In the past year, public opinion has nearly coalesced around the fact that distracted driving is dangerous and should be eliminated. But what about distracted walking? A new law proposed in New York that would outlaw the use of electronic devices for pedestrians, including runners, has ignited the debate about distractions and whether the government should step in, even to reduce pedestrian accidents.

Last spring, I spoke with California state senator Joe Simitian, who had proposed a law that would impose penalties for distracted cyclists. When asked if this type of law could lead to more restrictions, including bans for distracted walking, Simitian said that outcome was unlikely. But Anne Teigen of the National Conference of State Legislatures suggested that the progression was inevitable. “The big thing has been distracted driving, but now it’s moving into other ways technology can distract you, into everyday things,” she told the New York Times.

Last week, the Governors Highway Safety Association reported that for the first time in four years, pedestrian accidents increased slightly in 2010 over the year before. “Both drivers and pedestrians are increasingly distracted by cell phones and other portable electronic devices,” the report offered as an explanation. “Anyone who travels in a busy city has seen countless pedestrians engrossed in conversation or listening to music while crossing a busy street,” added GHSA Chairman Vernon Betkey Jr.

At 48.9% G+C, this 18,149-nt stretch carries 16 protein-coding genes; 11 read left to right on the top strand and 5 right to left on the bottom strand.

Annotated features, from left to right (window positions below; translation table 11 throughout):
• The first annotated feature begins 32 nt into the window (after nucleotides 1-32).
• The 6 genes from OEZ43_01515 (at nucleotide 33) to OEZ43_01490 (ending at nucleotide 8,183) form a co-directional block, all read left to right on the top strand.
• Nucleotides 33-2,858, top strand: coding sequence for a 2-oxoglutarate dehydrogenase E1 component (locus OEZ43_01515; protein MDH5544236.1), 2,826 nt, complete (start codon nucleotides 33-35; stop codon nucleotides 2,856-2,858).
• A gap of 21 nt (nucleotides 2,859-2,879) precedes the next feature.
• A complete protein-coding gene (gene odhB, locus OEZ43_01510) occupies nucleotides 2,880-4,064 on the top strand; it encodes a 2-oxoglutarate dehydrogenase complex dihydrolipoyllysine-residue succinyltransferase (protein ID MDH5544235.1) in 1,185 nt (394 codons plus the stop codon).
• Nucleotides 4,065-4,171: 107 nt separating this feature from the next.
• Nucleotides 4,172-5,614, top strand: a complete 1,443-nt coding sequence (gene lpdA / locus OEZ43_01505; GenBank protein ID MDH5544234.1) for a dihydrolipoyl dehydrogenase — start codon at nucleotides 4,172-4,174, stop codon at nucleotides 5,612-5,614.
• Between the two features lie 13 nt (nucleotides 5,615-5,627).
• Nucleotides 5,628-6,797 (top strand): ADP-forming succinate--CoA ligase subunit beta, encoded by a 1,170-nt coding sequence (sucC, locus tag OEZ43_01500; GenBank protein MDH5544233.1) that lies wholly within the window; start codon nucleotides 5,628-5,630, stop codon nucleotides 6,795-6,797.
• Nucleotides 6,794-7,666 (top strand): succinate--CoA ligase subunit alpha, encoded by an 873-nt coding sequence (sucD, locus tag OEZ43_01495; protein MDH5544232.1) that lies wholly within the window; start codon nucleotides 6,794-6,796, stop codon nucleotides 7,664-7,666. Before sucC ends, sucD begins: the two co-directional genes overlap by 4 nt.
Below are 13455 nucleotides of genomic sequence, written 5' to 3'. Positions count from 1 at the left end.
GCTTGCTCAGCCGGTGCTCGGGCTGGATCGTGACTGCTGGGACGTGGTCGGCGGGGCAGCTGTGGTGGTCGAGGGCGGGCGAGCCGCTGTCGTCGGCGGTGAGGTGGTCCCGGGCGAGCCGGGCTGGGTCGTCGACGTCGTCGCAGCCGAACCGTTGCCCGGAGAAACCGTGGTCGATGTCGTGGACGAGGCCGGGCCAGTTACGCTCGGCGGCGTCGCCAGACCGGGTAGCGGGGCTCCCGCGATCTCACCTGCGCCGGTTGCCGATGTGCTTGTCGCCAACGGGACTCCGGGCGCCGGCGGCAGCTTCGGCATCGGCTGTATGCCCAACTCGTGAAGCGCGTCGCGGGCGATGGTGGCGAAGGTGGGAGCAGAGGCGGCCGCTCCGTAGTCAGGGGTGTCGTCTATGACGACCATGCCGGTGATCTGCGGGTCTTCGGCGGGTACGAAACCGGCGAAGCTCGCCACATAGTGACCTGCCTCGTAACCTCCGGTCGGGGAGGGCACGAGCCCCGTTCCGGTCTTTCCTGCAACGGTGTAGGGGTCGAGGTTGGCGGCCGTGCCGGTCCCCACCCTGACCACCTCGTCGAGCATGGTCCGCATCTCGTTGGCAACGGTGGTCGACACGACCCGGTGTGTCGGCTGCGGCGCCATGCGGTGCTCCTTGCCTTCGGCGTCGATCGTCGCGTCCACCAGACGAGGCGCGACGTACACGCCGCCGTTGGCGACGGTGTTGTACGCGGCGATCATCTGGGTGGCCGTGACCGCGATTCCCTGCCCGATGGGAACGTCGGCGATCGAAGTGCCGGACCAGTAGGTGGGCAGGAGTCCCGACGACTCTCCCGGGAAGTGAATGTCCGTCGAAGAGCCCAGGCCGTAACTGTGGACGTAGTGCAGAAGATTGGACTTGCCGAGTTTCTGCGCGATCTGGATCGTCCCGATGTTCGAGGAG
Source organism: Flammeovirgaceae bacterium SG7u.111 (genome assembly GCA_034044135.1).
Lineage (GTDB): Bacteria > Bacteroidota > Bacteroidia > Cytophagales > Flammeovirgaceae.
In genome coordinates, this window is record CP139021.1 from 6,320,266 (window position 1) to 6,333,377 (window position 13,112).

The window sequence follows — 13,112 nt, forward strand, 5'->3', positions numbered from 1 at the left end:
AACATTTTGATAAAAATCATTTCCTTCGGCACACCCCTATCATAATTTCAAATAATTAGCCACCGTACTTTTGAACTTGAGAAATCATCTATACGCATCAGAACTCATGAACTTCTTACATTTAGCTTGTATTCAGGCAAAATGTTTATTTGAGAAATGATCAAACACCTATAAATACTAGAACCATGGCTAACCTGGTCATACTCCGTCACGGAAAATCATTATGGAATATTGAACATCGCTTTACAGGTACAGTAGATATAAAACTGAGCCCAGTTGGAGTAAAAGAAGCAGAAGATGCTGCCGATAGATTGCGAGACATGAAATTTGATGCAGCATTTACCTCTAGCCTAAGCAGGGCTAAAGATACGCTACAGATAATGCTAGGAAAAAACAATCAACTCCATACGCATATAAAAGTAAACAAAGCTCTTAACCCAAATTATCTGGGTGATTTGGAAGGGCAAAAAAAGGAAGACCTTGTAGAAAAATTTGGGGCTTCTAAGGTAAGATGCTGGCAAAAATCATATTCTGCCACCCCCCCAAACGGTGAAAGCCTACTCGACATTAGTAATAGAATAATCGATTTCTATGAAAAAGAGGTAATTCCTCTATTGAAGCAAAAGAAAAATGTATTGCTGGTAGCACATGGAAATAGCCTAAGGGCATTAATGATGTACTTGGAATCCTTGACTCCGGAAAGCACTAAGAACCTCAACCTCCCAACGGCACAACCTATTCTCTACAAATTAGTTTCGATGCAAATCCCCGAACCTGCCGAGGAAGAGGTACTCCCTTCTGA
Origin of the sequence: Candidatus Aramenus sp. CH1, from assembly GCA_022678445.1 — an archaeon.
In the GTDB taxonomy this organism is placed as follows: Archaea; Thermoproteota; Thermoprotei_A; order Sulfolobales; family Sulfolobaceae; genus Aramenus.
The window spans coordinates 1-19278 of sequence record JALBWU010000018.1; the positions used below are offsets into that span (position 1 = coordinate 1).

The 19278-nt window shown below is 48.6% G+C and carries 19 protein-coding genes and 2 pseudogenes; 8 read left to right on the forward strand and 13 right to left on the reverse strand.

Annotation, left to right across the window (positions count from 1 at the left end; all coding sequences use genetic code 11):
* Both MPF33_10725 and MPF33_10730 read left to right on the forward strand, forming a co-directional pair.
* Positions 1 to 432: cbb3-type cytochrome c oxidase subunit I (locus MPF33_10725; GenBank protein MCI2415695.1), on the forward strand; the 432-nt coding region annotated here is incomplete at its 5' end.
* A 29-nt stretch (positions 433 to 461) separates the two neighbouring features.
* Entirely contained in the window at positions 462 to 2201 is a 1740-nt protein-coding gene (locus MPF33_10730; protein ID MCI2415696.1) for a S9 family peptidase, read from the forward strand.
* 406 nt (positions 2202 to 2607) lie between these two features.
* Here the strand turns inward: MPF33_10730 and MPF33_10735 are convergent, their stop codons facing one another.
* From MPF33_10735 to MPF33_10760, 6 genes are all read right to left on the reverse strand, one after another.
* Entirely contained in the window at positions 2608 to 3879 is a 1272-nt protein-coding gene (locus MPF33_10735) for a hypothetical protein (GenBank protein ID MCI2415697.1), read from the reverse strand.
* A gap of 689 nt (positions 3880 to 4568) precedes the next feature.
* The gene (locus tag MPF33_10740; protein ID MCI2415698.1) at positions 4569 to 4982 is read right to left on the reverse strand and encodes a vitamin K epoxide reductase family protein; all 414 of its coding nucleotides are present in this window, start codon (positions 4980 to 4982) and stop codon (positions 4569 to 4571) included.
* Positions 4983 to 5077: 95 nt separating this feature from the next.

Even proponents of distracted driving laws have criticized the new proposed laws as going too far, saying drivers and pedestrians should accept personal responsibility for avoiding accidents. “I think it’s an infringement on personal rights,” Marie Wickham told the Times. “At some point, we need to take responsibility for our own stupidity.”

Simitian has also voiced concerns that the new law is too expansive, even compared to his distracted cycling law. “Is there a problem out there with distracted pedestrians? I’d be the first to acknowledge it,” he said. But “it’s appropriate to distinguish between 4,000 pounds of steel and glass coming at you and a pedestrian who may well put themselves at risk but probably poses less of a risk to the general public.”

Photo credit: Debs (ò‿ó)♪

Andy Gillin received his Bachelor’s Degree from the University of California at Berkeley and his law degree from the University of Chicago. He is the managing partner of GJEL Accident Attorneys and has written and lectured in the field of plaintiffs’ personal injury law for numerous organizations. Andy is a highly recognized wrongful death lawyer in California.